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Tetrahydrocannabinol (THC), the psychoactive ingredient in marijuana, is finding its way into the hands and mouths of young children via products packaged and labeled in ways that bear striking resemblance to famous candy and other snack products known to appeal to children.

Between 2017 and 2019, more than 4,000 calls were made to U.S. poison control centers to report ingestion, inhalation, or other direct physical exposure to marijuana among young children, with nearly half of those calls involving edibles. In the first half of 2021, the number of reported childhood exposures was 2,622.


A recent study found numerous examples of “copycat and lookalike edible cannabis product packaging.” Many of these products had alarmingly high THC content or multiple THC doses within a single package.

Oklahoma is seeing a large increase in children under 5 overdosing on THC. Three toddlers in Virginia were hospitalized after eating THC-laced goldfish crackers. The attorney general of New York warned that if a child were to consume a bag of a lookalike Cheetos snack containing 600 milligrams of THC, the child would be consuming 120 times the maximum legal adult serving.

Others are also raising the alarm. A group of consumer packaged goods companies recently urged Congress to act by amending the SHOP SAFE Act to close loopholes that allow companies to market THC edibles in ways that mirror the packaging and labeling of popular child-appealing food brands. In June, the Food and Drug Administration issued a warning about the health threat to children posed by these products. Six days later, more than 20 state attorneys general pleaded with Congress to crack down on copycat THC edibles.


Of the many harms associated with children and addictive substances, exposures among young children might be one of the most consequential — and easiest to avoid. For a young child, ingesting even a small dose of THC can be toxic, leading to loss of coordination, lethargy, agitation, difficulty breathing, and more.

Policymakers increasingly require enhanced child safety packaging for potentially harmful substances, especially prescription opioids. But when it comes to marijuana edibles, the safety landscape is precarious. And the protection afforded by child-resistant packaging is effective only if the products are kept inside the packaging and out of the sight and reach of young children.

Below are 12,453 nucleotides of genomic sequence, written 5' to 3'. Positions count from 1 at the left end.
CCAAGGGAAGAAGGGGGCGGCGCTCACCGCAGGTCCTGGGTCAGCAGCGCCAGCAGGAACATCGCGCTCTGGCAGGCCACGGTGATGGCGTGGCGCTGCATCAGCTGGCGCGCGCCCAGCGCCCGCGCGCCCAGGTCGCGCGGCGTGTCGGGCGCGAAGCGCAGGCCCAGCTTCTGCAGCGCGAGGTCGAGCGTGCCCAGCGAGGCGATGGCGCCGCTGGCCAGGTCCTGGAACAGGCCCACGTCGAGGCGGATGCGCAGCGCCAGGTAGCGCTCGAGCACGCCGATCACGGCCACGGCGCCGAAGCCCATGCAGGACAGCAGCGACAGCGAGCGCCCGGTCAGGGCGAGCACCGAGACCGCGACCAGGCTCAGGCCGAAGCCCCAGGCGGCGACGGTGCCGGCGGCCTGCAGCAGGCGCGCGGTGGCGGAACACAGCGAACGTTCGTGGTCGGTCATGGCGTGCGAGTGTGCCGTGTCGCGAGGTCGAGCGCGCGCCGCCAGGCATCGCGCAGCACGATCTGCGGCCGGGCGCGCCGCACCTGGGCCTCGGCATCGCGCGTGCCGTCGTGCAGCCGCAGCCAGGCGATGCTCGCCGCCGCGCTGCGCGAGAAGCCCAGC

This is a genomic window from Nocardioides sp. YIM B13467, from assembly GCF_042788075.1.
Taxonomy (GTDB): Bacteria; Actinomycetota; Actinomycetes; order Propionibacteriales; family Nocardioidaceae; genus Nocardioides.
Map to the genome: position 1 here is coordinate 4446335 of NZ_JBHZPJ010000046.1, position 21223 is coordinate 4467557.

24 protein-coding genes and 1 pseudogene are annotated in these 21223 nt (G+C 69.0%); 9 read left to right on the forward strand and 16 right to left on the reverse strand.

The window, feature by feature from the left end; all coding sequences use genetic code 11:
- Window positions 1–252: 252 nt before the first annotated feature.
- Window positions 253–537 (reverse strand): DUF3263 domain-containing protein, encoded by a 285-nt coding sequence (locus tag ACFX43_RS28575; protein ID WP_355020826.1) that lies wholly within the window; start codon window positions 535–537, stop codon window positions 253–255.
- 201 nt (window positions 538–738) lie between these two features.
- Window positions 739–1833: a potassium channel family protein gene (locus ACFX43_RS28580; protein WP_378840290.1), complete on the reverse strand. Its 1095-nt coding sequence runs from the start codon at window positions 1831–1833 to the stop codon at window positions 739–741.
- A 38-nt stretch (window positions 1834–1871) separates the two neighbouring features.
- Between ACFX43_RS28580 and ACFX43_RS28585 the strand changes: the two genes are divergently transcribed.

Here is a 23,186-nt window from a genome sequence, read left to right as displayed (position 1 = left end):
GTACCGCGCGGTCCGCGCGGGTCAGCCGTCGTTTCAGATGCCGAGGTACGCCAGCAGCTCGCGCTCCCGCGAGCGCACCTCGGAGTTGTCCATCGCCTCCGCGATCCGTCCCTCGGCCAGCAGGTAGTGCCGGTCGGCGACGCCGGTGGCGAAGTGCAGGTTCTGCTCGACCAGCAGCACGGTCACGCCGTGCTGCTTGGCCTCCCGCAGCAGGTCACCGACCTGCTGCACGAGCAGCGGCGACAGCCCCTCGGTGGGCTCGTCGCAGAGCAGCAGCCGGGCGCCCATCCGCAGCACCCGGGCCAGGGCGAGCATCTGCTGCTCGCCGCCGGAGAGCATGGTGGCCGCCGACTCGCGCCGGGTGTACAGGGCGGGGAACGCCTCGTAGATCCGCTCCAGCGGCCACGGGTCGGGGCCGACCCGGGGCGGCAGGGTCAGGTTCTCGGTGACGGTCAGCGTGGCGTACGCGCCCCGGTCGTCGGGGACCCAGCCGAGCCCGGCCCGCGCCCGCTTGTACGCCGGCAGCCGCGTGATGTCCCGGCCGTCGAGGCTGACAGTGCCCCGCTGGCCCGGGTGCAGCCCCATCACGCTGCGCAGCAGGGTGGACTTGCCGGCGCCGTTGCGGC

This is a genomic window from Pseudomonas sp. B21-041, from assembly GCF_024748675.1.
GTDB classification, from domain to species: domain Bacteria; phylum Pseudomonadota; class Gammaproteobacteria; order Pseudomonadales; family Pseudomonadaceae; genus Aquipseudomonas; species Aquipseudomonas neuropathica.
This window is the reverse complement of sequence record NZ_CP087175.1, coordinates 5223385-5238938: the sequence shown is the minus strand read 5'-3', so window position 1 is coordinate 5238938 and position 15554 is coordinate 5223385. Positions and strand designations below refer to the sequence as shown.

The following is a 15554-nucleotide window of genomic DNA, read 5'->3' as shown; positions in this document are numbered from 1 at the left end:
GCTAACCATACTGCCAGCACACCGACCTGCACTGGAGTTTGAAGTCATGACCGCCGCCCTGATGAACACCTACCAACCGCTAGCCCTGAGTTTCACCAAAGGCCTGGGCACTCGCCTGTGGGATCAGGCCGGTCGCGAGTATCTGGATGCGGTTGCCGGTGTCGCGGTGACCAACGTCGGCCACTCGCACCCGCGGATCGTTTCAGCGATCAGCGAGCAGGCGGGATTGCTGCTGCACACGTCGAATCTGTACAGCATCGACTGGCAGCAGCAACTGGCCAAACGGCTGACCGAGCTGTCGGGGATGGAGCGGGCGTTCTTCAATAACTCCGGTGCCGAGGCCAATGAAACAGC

Policymakers on the state and federal levels need to act to better protect children from the risks associated with ingesting THC products. They should get the facts out through population-wide awareness campaigns targeted to parents and other caregivers, educators, and health care professionals. States enacting or considering liberalizing their marijuana or other drug use laws should simultaneously mandate strong child-resistant packaging requirements and require that products be packaged and sold in small, nonfatal doses.

The most urgent need is effectively clamping down on — not just warning about — child-appealing packaging and marketing that lure children into ingesting these products. At a minimum, all products containing THC should be sold in plain, opaque packaging with clear warning labels on them.

Lax or nonexistent restrictions on marijuana edibles make it far too easy for young children to get their hands on these products and ingest them, often before an adult even realizes that the product contains THC.

That’s why, given the murky legal landscape and current gaps in regulations, the public health burden still falls on parents and other caregivers to ensure children’s safety. Adults who buy marijuana edibles need to store them far out of a child’s sight and reach, and properly dispose of them when they are no longer needed.

In this new era of marijuana edibles, protecting children from the harms of addictive substances must begin not when they are teenagers, but when they’re born.

If you suspect that a child has consumed THC, contact the Poison Control hotline by calling 800-222-1222, texting POISON to 797979, or going online at Poison Control. If a child is unresponsive or having trouble breathing, call 911.

Linda Richter is the vice president of prevention research and analysis at Partnership to End Addiction, a New York-based nonprofit.

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